Delay cuts and tax hikes to boost economy, Rishi Sunak told

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UK gross domestic product will grow 3.6 percent this year but stagnate in 2023 due to the cost-of-living crisis, ­predicts the rich-economy organisation. People will spend less as inflation squeezes their finances, while business investment will be dampened by high interest rates and continued economic uncertainty. The OECD said that the Government “should consider slowing fiscal consolidation to support growth”, while doing more to protect people and businesses from the ravages of price rises.

The Paris-based forecaster also said that the Government should set out a clear plan and timetable for decarbonising the economy to boost investment, support jobs and energy security.

It said: “Fiscal policy has to balance gradual fiscal tightening with targeted support to protect vulnerable households from the rising cost of living and significant spending, and investment needs to support productivity.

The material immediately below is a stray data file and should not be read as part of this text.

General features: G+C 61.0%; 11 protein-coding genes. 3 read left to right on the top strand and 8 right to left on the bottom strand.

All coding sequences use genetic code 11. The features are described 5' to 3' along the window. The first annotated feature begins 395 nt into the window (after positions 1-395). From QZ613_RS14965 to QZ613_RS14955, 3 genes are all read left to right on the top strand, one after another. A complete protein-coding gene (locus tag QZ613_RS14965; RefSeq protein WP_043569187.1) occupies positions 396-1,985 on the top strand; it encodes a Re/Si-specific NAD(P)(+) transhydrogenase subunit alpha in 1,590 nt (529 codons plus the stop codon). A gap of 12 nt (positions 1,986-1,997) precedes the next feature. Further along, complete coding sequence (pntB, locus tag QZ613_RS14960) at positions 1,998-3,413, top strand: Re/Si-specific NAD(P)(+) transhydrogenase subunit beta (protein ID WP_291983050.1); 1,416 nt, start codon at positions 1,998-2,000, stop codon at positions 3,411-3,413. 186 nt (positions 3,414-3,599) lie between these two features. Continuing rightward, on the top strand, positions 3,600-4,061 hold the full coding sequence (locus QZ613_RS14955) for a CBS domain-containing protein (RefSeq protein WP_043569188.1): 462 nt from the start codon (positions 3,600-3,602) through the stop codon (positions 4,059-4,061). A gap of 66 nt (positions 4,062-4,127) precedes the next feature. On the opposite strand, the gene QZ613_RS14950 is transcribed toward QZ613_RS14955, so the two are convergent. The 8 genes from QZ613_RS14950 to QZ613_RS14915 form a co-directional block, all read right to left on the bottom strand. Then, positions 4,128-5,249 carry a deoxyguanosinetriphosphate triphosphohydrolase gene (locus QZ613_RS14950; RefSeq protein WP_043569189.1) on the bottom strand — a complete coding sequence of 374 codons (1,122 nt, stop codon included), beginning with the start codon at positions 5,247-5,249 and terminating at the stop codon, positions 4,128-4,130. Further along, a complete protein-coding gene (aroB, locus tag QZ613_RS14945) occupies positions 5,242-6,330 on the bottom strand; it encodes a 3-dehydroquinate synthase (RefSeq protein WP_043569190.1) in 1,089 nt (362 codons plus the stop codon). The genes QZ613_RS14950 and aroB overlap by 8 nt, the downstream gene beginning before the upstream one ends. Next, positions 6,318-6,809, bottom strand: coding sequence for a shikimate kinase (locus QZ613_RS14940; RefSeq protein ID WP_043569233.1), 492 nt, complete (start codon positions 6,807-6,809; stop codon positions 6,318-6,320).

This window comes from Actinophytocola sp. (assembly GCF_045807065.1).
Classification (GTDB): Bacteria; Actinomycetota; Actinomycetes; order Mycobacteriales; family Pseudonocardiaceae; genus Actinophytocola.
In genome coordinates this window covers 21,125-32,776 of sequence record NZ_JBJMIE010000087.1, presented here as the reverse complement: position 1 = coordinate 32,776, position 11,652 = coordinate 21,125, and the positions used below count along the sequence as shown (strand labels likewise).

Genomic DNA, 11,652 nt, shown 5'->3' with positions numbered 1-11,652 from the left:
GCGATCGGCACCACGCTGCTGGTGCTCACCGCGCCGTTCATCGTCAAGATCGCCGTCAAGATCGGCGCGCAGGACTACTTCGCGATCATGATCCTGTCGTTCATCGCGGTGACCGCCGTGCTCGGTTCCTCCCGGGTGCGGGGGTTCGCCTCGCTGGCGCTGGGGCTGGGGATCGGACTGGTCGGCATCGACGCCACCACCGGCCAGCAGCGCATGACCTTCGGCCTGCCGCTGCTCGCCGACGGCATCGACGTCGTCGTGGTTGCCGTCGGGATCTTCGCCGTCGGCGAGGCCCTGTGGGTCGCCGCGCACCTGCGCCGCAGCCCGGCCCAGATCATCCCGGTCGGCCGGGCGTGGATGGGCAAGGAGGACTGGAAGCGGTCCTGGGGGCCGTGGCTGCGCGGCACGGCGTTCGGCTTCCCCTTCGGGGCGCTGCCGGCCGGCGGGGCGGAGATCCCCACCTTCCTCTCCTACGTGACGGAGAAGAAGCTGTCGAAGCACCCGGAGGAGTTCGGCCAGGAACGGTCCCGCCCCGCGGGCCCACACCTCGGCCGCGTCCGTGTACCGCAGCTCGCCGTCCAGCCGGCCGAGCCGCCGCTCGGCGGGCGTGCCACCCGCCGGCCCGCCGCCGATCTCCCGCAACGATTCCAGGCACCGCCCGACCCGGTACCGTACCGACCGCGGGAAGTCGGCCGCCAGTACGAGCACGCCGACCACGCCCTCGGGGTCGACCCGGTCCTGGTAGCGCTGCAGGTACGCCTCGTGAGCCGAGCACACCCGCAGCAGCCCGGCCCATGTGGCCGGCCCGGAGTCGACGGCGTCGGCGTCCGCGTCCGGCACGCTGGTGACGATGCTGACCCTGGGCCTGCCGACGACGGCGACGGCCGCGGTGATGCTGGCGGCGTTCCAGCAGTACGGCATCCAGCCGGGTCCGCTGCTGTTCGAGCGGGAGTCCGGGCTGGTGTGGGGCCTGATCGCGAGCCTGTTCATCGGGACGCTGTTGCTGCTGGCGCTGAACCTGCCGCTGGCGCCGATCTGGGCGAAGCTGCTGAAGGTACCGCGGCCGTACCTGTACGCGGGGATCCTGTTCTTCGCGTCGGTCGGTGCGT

“Government programmes should focus on providing certainty about the transition to net zero to support investment and accelerate the reduction of fossil fuel dependence.”

Britain’s forecast is the worst in the G20 group of nations, apart from Russia.

The OECD warned it could be even worse with a protracted war in Ukraine and energy prices remain high. It warns that a period of prolonged acute ­supply and labour shortages could permanently hit businesses’ operating capacity.

The think-tank said that the world will pay “a hefty price for Russia’s war against Ukraine”. It believes the conflict will knock 2022 growth down from the 4.5 percent it forecast in December to three percent and 2.75 percent next year.

Michael Hewson, chief market analyst at CMC Markets, said the OECD’s blunt global assessment had unnerved markets.

He said: “To have the risks to the global economy, particularly in Europe as well as the UK, spelt out so starkly, seems to have prompted increased anxiety amongst investors sending yields higher, and equity markets lower.”

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